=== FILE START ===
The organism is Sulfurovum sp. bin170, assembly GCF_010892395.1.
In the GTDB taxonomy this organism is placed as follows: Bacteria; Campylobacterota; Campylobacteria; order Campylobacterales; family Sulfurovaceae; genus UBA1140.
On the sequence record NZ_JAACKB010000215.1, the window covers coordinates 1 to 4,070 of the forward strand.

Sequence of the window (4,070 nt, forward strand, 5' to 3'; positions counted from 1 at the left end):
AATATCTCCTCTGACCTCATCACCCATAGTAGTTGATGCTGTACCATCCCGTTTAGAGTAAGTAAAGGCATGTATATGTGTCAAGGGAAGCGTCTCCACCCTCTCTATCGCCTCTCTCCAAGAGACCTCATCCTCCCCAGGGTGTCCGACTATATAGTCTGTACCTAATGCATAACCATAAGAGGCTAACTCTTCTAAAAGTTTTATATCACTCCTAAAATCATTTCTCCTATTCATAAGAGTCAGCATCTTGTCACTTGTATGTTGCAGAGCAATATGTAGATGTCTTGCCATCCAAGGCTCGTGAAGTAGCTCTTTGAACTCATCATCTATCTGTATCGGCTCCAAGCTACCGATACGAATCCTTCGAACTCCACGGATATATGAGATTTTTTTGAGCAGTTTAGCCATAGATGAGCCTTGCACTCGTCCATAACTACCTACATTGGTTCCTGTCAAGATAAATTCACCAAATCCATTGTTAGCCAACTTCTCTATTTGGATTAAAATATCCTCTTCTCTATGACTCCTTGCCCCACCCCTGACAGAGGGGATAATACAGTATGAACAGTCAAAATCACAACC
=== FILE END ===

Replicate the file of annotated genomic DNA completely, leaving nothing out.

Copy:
The organism is Sulfurovum sp. bin170, assembly GCF_010892395.1.
In the GTDB taxonomy this organism is placed as follows: Bacteria; Campylobacterota; Campylobacteria; order Campylobacterales; family Sulfurovaceae; genus UBA1140.
On the sequence record NZ_JAACKB010000215.1, the window covers coordinates 1 to 4,070 of the forward strand.

Sequence of the window (4,070 nt, forward strand, 5' to 3'; positions counted from 1 at the left end):
AATATCTCCTCTGACCTCATCACCCATAGTAGTTGATGCTGTACCATCCCGTTTAGAGTAAGTAAAGGCATGTATATGTGTCAAGGGAAGCGTCTCCACCCTCTCTATCGCCTCTCTCCAAGAGACCTCATCCTCCCCAGGGTGTCCGACTATATAGTCTGTACCTAATGCATAACCATAAGAGGCTAACTCTTCTAAAAGTTTTATATCACTCCTAAAATCATTTCTCCTATTCATAAGAGTCAGCATCTTGTCACTTGTATGTTGCAGAGCAATATGTAGATGTCTTGCCATCCAAGGCTCGTGAAGTAGCTCTTTGAACTCATCATCTATCTGTATCGGCTCCAAGCTACCGATACGAATCCTTCGAACTCCACGGATATATGAGATTTTTTTGAGCAGTTTAGCCATAGATGAGCCTTGCACTCGTCCATAACTACCTACATTGGTTCCTGTCAAGATAAATTCACCAAATCCATTGTTAGCCAACTTCTCTATTTGGATTAAAATATCCTCTTCTCTATGACTCCTTGCCCCACCCCTGACAGAGGGGATAATACAGTATGAACAGTCAAAATCACAACC